In a blog post titled “Why I Just Dropped The Harassment Charges [Against] The Man Who Started GamerGate,” Zoe Quinn detailed why criminal charges against her ex-boyfriend, Eron Gjoni, are no longer being pursued.
In response, Gjoni—the man who inadvertently started the gaming-industry culture war—said that the legal fight was still on.
Gamergate began with Gjoni’s lengthy written attack on his ex-girlfriend. In “the Zoe post,” Gjoni alleged that Quinn had cheated on him with a gaming-industry journalist and other gaming-industry insiders in order to advance her career.
Despite prominent gaming outlets like Kotaku finding “no compelling evidence” to support Gjoni’s claims, his post sparked cries among gamers of corruption in gaming journalism, leading to the much-parodied catchphrase, “it’s about ethics in journalism.” The Zoe post quickly became ground zero for Gamergate, which rages on to this day. Meanwhile, Quinn shot to the top of the list of gaming’s most harassed women.
Gjoni is now widely considered a de-facto leading voice in the Gamergate movement, and Quinn’s story of harassment at the hands of Gamergaters has become so famous that Hollywood is clamoring to tell it on the silver screen.
In September 2014, Quinn filed for a restraining order against Gjoni in Massachusetts, which followed a previous complaint to the FBI. Gjoni appealed and continued appealing despite a motion from Quinn to vacate the order in October 2015.
According to Renee Nadeau Algarin, deputy press secretary for the Suffolk County District Attorney’s Office, Suffolk prosecutors previously pursued against “charges of violating a restraining order” against Gjoni, but those charges were terminated in November “with the intent of instead pursuing a charge of criminal harassment.”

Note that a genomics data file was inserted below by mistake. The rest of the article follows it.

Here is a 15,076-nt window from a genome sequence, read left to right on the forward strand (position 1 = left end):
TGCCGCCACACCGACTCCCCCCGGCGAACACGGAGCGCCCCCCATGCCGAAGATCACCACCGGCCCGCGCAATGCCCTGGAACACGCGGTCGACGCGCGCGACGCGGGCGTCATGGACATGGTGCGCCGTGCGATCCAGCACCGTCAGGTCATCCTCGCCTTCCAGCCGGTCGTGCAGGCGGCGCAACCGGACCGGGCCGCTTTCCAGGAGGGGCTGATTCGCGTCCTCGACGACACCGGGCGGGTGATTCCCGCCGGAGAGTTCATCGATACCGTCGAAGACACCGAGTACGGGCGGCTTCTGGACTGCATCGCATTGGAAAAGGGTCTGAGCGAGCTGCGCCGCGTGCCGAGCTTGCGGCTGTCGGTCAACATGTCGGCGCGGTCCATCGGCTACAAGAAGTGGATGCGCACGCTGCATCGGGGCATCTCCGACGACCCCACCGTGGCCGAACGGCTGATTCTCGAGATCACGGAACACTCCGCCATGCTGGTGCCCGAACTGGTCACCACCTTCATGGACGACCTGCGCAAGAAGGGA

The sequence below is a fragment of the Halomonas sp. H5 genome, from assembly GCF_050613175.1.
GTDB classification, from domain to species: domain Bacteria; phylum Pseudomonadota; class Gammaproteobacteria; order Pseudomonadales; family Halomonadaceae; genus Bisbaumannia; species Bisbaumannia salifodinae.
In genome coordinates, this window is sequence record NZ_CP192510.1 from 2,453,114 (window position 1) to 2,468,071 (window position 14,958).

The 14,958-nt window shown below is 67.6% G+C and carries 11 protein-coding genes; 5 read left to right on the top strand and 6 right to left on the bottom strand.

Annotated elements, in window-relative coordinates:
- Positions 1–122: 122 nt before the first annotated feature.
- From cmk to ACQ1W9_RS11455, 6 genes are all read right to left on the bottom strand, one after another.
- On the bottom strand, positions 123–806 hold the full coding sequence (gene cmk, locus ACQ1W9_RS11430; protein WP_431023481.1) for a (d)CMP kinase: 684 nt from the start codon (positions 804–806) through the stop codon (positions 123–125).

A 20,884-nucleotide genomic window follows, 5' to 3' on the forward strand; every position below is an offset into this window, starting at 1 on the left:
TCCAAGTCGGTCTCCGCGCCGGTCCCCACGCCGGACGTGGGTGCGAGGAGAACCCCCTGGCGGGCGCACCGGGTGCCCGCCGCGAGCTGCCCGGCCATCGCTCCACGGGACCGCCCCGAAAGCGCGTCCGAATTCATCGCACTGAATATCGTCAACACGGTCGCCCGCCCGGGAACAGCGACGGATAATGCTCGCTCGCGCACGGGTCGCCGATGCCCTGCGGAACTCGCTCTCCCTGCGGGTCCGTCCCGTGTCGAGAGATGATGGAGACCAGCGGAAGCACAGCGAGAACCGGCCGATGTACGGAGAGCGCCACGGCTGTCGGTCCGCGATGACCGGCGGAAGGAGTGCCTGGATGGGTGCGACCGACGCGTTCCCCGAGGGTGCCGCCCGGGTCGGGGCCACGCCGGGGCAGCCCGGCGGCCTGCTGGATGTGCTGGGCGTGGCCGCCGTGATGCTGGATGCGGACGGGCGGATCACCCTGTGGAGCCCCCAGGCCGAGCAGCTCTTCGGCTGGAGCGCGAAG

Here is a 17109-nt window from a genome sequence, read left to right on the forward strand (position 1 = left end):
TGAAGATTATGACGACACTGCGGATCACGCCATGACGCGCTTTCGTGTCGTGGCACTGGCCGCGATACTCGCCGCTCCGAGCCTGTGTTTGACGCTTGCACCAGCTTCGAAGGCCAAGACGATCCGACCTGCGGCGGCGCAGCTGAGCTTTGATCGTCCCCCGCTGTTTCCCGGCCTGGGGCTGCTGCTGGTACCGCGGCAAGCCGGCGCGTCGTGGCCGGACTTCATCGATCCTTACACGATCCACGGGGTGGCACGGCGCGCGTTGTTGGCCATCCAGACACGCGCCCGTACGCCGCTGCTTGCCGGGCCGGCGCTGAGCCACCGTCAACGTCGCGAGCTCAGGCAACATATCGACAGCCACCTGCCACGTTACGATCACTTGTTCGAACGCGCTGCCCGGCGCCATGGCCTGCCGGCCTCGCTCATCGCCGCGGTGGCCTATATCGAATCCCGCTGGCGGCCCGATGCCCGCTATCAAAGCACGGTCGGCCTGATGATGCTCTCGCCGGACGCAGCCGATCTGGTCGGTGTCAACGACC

On Wednesday, Feb. 10, Quinn announced those charges were no longer being pursued. Algarin clarified to the Daily Dot on Feb. 17: “[A]fter a full consultation with the victim, we have decided to honor her wishes not to pursue the case.”
Quinn claimed, in a lengthy description of the toll the court case had taken on her, that her short-lived restraining order against Gjoni had done more harm than good:
Ironically, getting a restraining order against Creep Throat was the least effective thing I could do in terms of getting him out of my life for good, and for protecting myself. I’ll discuss the hot mess of problems around that experience at a later time. Without getting into a long, complicated blow by blow, every time something happened or the case was updated, he’d run back to the mob and make promises and jokes and pleas for more money. The mob would respond by going after me, my family, and anyone else they decided was involved. The mythology surrounding me would expand, conspiracy charts would “prove” I am secretly rich and really deserved it all along, and inspire more threats, stalking, and abuse. The cycle repeated itself endlessly. People kept getting hurt for being close to me, for a poorly worded restraining order that did nothing.
Quinn also claimed that the justice system is set up to “punish, not protect,” and that “[t]rying to get the law to protect me has only continually put me in harm’s way.” Quinn also noted that she feared an adverse ruling given a recent similar court case related to Gamergate. In that case, the court dismissed criminal harassment charges against a Gamergate proponent, in part because the alleged harassment happened on Twitter.